Saint Waltrude who died April 9, circa 688 AD is the patron saint of Mons, Belgium, and of Herentals, Belgium. Both cities boast a large medieval church that bears her name. Married to the Count of Hainault, she raised four children. After her husband retired to an abbey, she herself became a nun in 656. She founded her own convent (Sainte-Waudru) and the city of Mons grew around it. Her biography celebrates her for “the pious intention under vow to free captives. She arranged the ransom price weighed out the silver. … When the captives had been bought back with the ransom money out of her own purse, at her command they returned to their families and homes.” The shrine of Saint Waltrude is kept in the Saint Waltrude Collegiate Church in Mons. Each year, as part of the Ducasse de Mons festival, the shrine is placed on the car d’or, a gilded cart, and drawn by horses through the city streets. Her parents Walbert and Bertille and her sister Aldegund and her four children and husband were also canonized.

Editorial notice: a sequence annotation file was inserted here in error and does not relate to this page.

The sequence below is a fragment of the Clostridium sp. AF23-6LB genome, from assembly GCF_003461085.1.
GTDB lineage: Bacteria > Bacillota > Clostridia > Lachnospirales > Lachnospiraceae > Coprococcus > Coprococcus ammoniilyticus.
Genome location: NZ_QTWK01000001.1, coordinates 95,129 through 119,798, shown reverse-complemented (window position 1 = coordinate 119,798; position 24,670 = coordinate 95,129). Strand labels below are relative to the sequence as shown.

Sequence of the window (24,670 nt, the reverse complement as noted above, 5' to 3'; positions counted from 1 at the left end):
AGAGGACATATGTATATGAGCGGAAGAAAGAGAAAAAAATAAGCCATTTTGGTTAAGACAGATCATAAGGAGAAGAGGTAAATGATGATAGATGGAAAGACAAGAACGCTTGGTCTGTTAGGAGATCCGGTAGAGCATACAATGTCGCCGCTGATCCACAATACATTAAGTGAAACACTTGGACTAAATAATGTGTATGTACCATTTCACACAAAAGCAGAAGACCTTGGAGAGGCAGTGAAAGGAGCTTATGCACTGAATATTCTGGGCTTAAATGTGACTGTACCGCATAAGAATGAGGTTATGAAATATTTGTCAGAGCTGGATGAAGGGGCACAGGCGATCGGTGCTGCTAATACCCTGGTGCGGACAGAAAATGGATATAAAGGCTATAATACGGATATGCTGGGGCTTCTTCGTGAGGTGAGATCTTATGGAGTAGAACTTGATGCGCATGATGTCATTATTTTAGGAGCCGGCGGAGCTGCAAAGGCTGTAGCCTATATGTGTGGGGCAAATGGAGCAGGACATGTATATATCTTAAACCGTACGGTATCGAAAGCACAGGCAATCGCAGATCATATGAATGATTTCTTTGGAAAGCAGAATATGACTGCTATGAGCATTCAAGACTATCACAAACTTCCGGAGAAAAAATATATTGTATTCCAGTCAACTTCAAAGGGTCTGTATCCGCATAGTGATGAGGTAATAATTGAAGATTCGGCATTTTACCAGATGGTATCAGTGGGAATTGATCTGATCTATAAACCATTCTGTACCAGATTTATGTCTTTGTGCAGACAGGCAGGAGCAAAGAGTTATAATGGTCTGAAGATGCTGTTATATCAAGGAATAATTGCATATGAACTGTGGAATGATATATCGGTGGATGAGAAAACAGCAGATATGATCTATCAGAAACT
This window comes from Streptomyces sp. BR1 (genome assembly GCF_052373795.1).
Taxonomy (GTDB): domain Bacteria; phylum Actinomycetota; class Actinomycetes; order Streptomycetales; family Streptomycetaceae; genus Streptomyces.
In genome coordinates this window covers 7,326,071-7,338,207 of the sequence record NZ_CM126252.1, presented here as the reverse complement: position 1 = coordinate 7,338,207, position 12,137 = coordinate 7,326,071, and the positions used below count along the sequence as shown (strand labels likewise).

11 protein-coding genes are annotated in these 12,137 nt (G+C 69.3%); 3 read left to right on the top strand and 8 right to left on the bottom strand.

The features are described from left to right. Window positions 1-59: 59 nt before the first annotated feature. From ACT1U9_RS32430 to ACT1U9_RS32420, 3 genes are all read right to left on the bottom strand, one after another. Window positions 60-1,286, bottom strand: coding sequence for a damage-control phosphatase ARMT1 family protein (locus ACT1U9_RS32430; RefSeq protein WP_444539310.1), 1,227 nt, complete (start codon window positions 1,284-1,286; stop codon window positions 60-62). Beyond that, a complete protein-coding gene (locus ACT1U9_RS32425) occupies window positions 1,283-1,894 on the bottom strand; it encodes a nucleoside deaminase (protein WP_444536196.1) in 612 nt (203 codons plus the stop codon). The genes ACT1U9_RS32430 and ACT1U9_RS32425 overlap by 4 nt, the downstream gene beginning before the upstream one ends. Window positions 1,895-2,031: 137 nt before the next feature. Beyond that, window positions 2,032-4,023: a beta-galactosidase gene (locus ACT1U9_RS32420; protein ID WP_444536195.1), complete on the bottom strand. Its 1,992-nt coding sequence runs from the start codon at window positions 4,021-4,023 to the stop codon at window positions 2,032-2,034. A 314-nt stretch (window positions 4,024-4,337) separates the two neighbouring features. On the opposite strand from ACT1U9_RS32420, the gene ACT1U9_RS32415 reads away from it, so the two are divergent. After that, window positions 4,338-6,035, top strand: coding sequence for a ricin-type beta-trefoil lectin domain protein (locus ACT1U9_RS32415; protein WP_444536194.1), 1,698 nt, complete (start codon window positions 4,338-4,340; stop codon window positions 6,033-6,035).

REFLECTION FOR THE DAY Just after daybreak, Jesus stood on the beach; but the disciples did not know that it was Jesus. John 21:4 Near an interstate off-ramp, a woman on the curb holds a cardboard sign: “No food, no job, please help.” She’s easy to ignore. She is clearly one of society’s cast offs, we might tell ourselves. She might use the money for drugs or alcohol. She can’t be trusted. But is hers the face of Jesus staring back at us? We pass a homeless shelter. Several people are mingling outside, looking well worn, hovering around their belongings in bulging plastic bags and old rusted shopping carts. You can barely see their faces, but under those hoods or caps or scarves, do we see the face of Jesus, struggling to survive? Like the disciples on the shore, do we not realize it is Jesus beckoning us? All around us are images of Jesus, hoping to get our attention, for a moment, for a smile, for a prayer. His face is everywhere. We can’t ignore it.